GDPR - 1 year to go

  1. Home
  2. Latest
  3. GDPR - 1 year to go

GDPR - 1 year to go

GDPR - 1 year to go

In exactly 12 months time the General Data Protection Regulation will come into force. It brings with it the biggest change to data protection law in 20 years.

All businesses will be affected by this change, regardless of size, sector or turnover. If you haven’t started thinking about what changes your business needs to make in order to comply with the GDPR, you must do so now. We believe that it will take the average business in the region of 12 to 15 months to ensure that it is properly compliant.

Here are some of the key changes from the GDPR:

  • Fines for breach of the law will increase from £500,000 to an upper limit of €20m or 4% of worldwide turnover, whichever is the higher
  • All businesses will need to have a dedicated data protection officer where the business conducts regular and systematic monitoring of data subjects on a large scale
  • All businesses will need to report data security breaches to the Information Commissioner’s Office (“ICO”) within 72 hours of becoming aware of the breach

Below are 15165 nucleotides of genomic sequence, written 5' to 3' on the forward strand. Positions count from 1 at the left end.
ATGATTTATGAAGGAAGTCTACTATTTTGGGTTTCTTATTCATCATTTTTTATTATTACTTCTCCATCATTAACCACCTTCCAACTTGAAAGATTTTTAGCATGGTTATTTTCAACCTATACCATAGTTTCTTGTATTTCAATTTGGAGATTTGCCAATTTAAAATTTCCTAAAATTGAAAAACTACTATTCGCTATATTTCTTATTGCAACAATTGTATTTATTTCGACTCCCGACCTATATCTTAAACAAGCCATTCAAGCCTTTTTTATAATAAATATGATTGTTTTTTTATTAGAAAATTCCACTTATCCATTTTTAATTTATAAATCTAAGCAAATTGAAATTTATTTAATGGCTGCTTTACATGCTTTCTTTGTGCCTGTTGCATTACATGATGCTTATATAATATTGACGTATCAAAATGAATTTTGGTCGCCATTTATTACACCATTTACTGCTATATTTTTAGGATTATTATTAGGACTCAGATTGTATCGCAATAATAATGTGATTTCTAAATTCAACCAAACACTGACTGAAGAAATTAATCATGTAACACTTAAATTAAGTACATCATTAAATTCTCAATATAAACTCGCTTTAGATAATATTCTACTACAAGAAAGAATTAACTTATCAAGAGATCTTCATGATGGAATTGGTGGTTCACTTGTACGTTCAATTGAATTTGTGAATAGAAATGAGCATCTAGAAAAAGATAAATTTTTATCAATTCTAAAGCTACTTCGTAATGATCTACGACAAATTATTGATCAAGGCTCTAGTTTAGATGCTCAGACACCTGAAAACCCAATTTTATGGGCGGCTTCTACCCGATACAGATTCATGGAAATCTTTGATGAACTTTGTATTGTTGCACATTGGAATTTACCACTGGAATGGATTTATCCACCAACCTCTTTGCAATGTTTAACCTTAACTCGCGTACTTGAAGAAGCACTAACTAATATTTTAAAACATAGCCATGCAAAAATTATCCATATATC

• Using opt-outs and pre-ticked boxes for consent will no longer be valid. Any business using these consents after 25 May 2018 will need to seek new consent or else stop processing that personal data
  • Individuals will have a new right to be forgotten, meaning that businesses must erase that individual’s data when requested to do so.

We are working with businesses from all sectors of all shapes and sizes to help get them GDPR-compliant. Ideally, businesses should be following the timeline below. If you're not, don't panic, it's not too late. But time is getting tight with the GDPR. 

2017 Quarter 1: Planning. By the end of the first quarter most businesses should have a plan in place for GDPR compliance which includes things like (1) who is taking internal ownership of this compliance project (2) what is the scope of the project (3) what internal and external resource is needed to deliver this project? This is also the time to start training staff on the changes in the law.

2017 Quarter 2: Compliance Analysis. This is essentially a data audit for GDPR purposes which highlights key risks within the business and conducts gap analysis. It will involve speaking to key stakeholders and departments. The results will feed into your GDPR action plan.

2017 Quarter 3: GDPR Action Plan. By this point you should have your action plan in place and be implementing the changes in that plan. Those changes could include enhanced security, better organisational and reporting processes, new policies and renegotiation of key contract terms.

2017 Quarter 4 and 2018 Quarter 1: By the end of quarter 1 2018 the GDPR action plan should be finalised with all key risks resolved. If you haven’t already done so, this is the time to nominate a data protection officer.

GDPR comes into force (25 May 2018). Ensure on-going monitoring and compliance.

If you want to find out more about these changes and how they can affect your business, contact Matthew Holman